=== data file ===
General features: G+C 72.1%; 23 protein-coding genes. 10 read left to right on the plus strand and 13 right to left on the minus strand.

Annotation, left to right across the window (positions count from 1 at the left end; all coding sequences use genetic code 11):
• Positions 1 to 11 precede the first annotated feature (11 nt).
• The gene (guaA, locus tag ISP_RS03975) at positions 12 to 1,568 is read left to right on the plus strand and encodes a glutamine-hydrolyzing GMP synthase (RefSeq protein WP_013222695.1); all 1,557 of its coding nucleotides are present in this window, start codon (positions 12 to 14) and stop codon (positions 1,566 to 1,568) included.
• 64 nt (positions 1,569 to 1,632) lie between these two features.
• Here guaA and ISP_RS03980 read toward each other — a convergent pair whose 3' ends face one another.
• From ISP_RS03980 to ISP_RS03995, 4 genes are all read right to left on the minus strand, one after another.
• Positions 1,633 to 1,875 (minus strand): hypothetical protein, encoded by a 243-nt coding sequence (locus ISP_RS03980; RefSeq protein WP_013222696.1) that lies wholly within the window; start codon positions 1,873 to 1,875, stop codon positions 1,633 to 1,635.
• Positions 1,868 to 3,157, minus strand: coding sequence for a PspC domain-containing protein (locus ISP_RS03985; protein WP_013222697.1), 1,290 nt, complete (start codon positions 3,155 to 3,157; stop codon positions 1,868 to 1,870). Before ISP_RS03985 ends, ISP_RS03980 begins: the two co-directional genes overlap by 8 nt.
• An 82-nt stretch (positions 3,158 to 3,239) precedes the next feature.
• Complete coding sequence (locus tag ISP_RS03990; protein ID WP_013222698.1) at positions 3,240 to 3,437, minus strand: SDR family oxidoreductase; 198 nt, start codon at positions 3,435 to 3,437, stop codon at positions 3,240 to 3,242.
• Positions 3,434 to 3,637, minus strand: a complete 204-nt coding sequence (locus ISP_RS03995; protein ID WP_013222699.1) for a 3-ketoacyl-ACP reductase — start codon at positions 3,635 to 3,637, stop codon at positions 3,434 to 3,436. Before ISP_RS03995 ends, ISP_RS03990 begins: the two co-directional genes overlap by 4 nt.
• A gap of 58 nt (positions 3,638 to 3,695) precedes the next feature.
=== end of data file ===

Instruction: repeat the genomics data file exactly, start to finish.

General features: G+C 72.1%; 23 protein-coding genes. 10 read left to right on the plus strand and 13 right to left on the minus strand.

Annotation, left to right across the window (positions count from 1 at the left end; all coding sequences use genetic code 11):
• Positions 1 to 11 precede the first annotated feature (11 nt).
• The gene (guaA, locus tag ISP_RS03975) at positions 12 to 1,568 is read left to right on the plus strand and encodes a glutamine-hydrolyzing GMP synthase (RefSeq protein WP_013222695.1); all 1,557 of its coding nucleotides are present in this window, start codon (positions 12 to 14) and stop codon (positions 1,566 to 1,568) included.
• 64 nt (positions 1,569 to 1,632) lie between these two features.
• Here guaA and ISP_RS03980 read toward each other — a convergent pair whose 3' ends face one another.
• From ISP_RS03980 to ISP_RS03995, 4 genes are all read right to left on the minus strand, one after another.
• Positions 1,633 to 1,875 (minus strand): hypothetical protein, encoded by a 243-nt coding sequence (locus ISP_RS03980; RefSeq protein WP_013222696.1) that lies wholly within the window; start codon positions 1,873 to 1,875, stop codon positions 1,633 to 1,635.
• Positions 1,868 to 3,157, minus strand: coding sequence for a PspC domain-containing protein (locus ISP_RS03985; protein WP_013222697.1), 1,290 nt, complete (start codon positions 3,155 to 3,157; stop codon positions 1,868 to 1,870). Before ISP_RS03985 ends, ISP_RS03980 begins: the two co-directional genes overlap by 8 nt.
• An 82-nt stretch (positions 3,158 to 3,239) precedes the next feature.
• Complete coding sequence (locus tag ISP_RS03990; protein ID WP_013222698.1) at positions 3,240 to 3,437, minus strand: SDR family oxidoreductase; 198 nt, start codon at positions 3,435 to 3,437, stop codon at positions 3,240 to 3,242.
• Positions 3,434 to 3,637, minus strand: a complete 204-nt coding sequence (locus ISP_RS03995; protein ID WP_013222699.1) for a 3-ketoacyl-ACP reductase — start codon at positions 3,635 to 3,637, stop codon at positions 3,434 to 3,436. Before ISP_RS03995 ends, ISP_RS03990 begins: the two co-directional genes overlap by 4 nt.
• A gap of 58 nt (positions 3,638 to 3,695) precedes the next feature.